Drumlanrig: David Cameron | Chic Brodie

THE last thing David Cameron intended to do when he made his tub-thumping speech on British patriotism at the Olympic Park in London was to expose bitter splits within the Better Together camp.

David Cameron issued his plea on Friday. Picture: PA
David Cameron issued his plea on Friday. Picture: PA
David Cameron issued his plea on Friday. Picture: PA

Unfortunately, from the Prime Minister’s point of view, that’s exactly what he did in the Scottish Parliament.

Cameron’s voice was booming out of the TV set in the Tory section of the building – disturbing those trying to work elsewhere.

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The Labour spindoctor Alan Laing tweeted to his Tory opposite number Adam Morris: “Turn down the speech a bit will you? I can hear it at my desk.”

Morris’s response was: “You might learn something.”

“I very much doubt it,” was Laing’s swift retort.

Cup runneth over

PLAYING Politics are a musical cabaret act, whose satirical ditties cast some much needed good humour on the independence debate. The night before the Calcutta Cup, the duo of Annie Gunner Logan and Vic Rodrick had one of their more challenging gigs – a massive Edinburgh University Rugby Club reunion at the Sheraton Hotel.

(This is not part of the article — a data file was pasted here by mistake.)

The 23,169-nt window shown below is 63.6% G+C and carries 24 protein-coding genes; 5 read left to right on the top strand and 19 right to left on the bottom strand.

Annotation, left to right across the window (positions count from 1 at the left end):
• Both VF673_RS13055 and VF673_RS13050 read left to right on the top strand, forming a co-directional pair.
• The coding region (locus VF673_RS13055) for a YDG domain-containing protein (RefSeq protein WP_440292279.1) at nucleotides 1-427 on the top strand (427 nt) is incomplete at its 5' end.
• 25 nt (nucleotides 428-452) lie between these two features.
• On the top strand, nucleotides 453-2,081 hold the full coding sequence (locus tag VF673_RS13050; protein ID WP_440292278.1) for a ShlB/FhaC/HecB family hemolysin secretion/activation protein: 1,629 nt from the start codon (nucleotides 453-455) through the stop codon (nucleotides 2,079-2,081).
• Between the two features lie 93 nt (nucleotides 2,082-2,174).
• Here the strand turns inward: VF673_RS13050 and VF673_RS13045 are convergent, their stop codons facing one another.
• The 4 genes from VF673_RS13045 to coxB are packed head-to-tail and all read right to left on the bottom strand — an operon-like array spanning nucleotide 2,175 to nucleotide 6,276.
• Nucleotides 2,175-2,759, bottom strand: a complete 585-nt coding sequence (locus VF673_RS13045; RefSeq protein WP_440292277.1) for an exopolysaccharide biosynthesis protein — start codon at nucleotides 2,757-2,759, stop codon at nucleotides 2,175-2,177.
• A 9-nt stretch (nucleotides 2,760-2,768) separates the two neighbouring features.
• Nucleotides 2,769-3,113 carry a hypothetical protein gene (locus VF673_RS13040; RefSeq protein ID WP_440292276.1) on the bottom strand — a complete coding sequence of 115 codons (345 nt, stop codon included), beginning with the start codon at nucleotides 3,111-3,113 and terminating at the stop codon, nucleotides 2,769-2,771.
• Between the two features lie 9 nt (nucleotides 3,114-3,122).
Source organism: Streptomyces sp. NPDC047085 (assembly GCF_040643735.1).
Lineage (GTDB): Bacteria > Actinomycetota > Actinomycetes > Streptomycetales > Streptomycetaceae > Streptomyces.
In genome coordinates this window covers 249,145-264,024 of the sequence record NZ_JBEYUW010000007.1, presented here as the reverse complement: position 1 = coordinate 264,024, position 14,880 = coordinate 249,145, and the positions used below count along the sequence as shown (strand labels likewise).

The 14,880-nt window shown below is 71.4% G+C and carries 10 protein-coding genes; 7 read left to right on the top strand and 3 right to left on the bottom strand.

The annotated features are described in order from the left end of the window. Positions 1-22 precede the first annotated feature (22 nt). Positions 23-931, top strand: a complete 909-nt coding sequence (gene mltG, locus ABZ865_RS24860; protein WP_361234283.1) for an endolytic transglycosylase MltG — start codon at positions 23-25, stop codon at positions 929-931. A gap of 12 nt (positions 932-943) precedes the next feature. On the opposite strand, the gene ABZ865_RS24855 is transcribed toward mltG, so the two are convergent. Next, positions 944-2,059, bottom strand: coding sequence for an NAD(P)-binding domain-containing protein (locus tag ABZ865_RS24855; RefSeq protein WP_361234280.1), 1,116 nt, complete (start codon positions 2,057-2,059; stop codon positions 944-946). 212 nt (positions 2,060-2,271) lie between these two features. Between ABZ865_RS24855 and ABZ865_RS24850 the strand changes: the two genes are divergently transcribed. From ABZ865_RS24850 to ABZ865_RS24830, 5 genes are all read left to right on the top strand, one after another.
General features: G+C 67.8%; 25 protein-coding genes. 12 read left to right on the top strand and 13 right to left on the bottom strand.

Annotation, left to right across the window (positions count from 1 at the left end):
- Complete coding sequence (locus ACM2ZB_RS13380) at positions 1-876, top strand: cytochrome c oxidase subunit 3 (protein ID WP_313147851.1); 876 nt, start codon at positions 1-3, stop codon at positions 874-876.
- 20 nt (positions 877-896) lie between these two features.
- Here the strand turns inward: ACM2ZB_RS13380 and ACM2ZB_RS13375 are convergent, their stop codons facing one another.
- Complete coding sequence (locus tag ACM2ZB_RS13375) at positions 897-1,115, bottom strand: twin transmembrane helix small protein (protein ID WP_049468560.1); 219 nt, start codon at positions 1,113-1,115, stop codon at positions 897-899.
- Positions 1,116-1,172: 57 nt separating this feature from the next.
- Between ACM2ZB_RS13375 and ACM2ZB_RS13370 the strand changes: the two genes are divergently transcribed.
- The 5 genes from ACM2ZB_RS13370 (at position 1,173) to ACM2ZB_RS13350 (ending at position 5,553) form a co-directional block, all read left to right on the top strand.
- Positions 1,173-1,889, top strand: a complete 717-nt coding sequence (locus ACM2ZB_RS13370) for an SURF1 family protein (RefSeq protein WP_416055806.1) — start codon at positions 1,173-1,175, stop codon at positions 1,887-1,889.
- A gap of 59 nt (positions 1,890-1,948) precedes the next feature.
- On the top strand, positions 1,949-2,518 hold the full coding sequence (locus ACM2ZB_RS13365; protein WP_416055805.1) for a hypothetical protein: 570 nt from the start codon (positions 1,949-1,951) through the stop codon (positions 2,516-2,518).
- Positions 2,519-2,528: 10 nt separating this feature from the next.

Their normal repertoire of subtle and witty songs pricking the pomposity of the Scottish political scene, was rather lost on an over-refreshed audience of 300 ageing juveniles. Showing admirable fortitude, Playing Politics led the Edinburgh graduates, who included several former Scottish internationalists, in rousing renditions of some of their favourite rugby songs.

In a lovely touch, Playing Politics refrained from singing the really filthy ones like The Ball of Kirriemuir or If I Were the Marrying Kind.

All in all, it was a wonderful evening enjoyed by all – except perhaps the England rugby team, who happened to be staying in the hotel and were trying to get a good night’s sleep before the big game.

Handsome introduction for toast master

FOR those still hungover from the Robert Burns season, the ebullient SNP MSP Chic Brodie was in good form when he recounted one joke told at his expense at a supper at a bowling club in Ayrshire.

As he waited to toast the lassies, the MSP got a splendid introduction. The chairman told the assembled company that some research had been done into the origins of Chic’s name.

“Brodie”, the guests were told, was Pictish for “strong and handsome”. This put a smile on the MSP’s face, until he was informed that the Pictish for “Chic” happened to be “nae very”.